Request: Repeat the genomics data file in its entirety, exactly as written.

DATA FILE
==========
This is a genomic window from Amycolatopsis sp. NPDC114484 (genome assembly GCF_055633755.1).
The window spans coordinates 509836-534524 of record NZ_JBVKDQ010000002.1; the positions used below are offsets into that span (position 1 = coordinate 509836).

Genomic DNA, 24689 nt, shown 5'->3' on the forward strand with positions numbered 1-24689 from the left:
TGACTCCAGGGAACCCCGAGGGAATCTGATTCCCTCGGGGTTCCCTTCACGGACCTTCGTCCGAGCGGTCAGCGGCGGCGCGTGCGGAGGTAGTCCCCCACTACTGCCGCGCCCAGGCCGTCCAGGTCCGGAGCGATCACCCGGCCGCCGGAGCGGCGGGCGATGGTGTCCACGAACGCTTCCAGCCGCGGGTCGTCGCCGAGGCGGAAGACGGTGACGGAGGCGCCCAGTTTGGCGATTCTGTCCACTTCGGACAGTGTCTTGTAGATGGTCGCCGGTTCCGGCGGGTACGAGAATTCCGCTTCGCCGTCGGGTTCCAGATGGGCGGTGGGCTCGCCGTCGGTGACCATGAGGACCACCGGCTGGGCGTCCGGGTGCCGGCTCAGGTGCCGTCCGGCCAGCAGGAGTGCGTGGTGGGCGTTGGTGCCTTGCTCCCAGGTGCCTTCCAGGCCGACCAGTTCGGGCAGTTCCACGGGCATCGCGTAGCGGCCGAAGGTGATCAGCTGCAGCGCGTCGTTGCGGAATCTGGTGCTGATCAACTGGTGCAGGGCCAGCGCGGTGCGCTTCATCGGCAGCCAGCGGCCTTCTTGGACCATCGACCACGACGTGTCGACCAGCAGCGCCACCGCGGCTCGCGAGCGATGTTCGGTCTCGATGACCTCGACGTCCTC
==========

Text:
This is a genomic window from Amycolatopsis sp. NPDC114484 (genome assembly GCF_055633755.1).
The window spans coordinates 509836-534524 of record NZ_JBVKDQ010000002.1; the positions used below are offsets into that span (position 1 = coordinate 509836).

Genomic DNA, 24689 nt, shown 5'->3' on the forward strand with positions numbered 1-24689 from the left:
TGACTCCAGGGAACCCCGAGGGAATCTGATTCCCTCGGGGTTCCCTTCACGGACCTTCGTCCGAGCGGTCAGCGGCGGCGCGTGCGGAGGTAGTCCCCCACTACTGCCGCGCCCAGGCCGTCCAGGTCCGGAGCGATCACCCGGCCGCCGGAGCGGCGGGCGATGGTGTCCACGAACGCTTCCAGCCGCGGGTCGTCGCCGAGGCGGAAGACGGTGACGGAGGCGCCCAGTTTGGCGATTCTGTCCACTTCGGACAGTGTCTTGTAGATGGTCGCCGGTTCCGGCGGGTACGAGAATTCCGCTTCGCCGTCGGGTTCCAGATGGGCGGTGGGCTCGCCGTCGGTGACCATGAGGACCACCGGCTGGGCGTCCGGGTGCCGGCTCAGGTGCCGTCCGGCCAGCAGGAGTGCGTGGTGGGCGTTGGTGCCTTGCTCCCAGGTGCCTTCCAGGCCGACCAGTTCGGGCAGTTCCACGGGCATCGCGTAGCGGCCGAAGGTGATCAGCTGCAGCGCGTCGTTGCGGAATCTGGTGCTGATCAACTGGTGCAGGGCCAGCGCGGTGCGCTTCATCGGCAGCCAGCGGCCTTCTTGGACCATCGACCACGACGTGTCGACCAGCAGCGCCACCGCGGCTCGCGAGCGATGTTCGGTCTCGATGACCTCGACGTCCTC